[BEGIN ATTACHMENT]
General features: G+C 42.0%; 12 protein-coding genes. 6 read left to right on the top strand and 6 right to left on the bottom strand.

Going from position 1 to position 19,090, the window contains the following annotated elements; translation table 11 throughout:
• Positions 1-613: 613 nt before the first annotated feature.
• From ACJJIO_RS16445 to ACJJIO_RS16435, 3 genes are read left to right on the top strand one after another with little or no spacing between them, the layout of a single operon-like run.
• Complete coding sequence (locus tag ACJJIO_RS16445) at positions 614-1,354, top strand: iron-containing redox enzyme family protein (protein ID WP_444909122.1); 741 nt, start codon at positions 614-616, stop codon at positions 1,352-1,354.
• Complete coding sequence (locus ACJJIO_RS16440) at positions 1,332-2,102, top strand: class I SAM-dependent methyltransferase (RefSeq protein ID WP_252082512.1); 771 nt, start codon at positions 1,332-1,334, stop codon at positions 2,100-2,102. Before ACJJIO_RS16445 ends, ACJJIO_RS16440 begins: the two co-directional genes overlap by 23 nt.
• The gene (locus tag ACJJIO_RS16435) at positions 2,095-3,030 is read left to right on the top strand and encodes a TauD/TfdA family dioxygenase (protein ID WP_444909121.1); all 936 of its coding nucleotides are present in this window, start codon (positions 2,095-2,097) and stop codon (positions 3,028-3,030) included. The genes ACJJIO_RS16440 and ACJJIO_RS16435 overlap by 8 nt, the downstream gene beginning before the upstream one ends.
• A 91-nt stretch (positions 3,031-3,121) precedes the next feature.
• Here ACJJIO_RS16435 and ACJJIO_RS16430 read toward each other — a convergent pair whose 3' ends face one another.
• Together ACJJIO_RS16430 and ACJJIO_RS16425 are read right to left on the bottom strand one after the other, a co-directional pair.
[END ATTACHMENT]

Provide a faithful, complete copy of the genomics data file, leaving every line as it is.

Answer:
General features: G+C 42.0%; 12 protein-coding genes. 6 read left to right on the top strand and 6 right to left on the bottom strand.

Going from position 1 to position 19,090, the window contains the following annotated elements; translation table 11 throughout:
• Positions 1-613: 613 nt before the first annotated feature.
• From ACJJIO_RS16445 to ACJJIO_RS16435, 3 genes are read left to right on the top strand one after another with little or no spacing between them, the layout of a single operon-like run.
• Complete coding sequence (locus tag ACJJIO_RS16445) at positions 614-1,354, top strand: iron-containing redox enzyme family protein (protein ID WP_444909122.1); 741 nt, start codon at positions 614-616, stop codon at positions 1,352-1,354.
• Complete coding sequence (locus ACJJIO_RS16440) at positions 1,332-2,102, top strand: class I SAM-dependent methyltransferase (RefSeq protein ID WP_252082512.1); 771 nt, start codon at positions 1,332-1,334, stop codon at positions 2,100-2,102. Before ACJJIO_RS16445 ends, ACJJIO_RS16440 begins: the two co-directional genes overlap by 23 nt.
• The gene (locus tag ACJJIO_RS16435) at positions 2,095-3,030 is read left to right on the top strand and encodes a TauD/TfdA family dioxygenase (protein ID WP_444909121.1); all 936 of its coding nucleotides are present in this window, start codon (positions 2,095-2,097) and stop codon (positions 3,028-3,030) included. The genes ACJJIO_RS16440 and ACJJIO_RS16435 overlap by 8 nt, the downstream gene beginning before the upstream one ends.
• A 91-nt stretch (positions 3,031-3,121) precedes the next feature.
• Here ACJJIO_RS16435 and ACJJIO_RS16430 read toward each other — a convergent pair whose 3' ends face one another.
• Together ACJJIO_RS16430 and ACJJIO_RS16425 are read right to left on the bottom strand one after the other, a co-directional pair.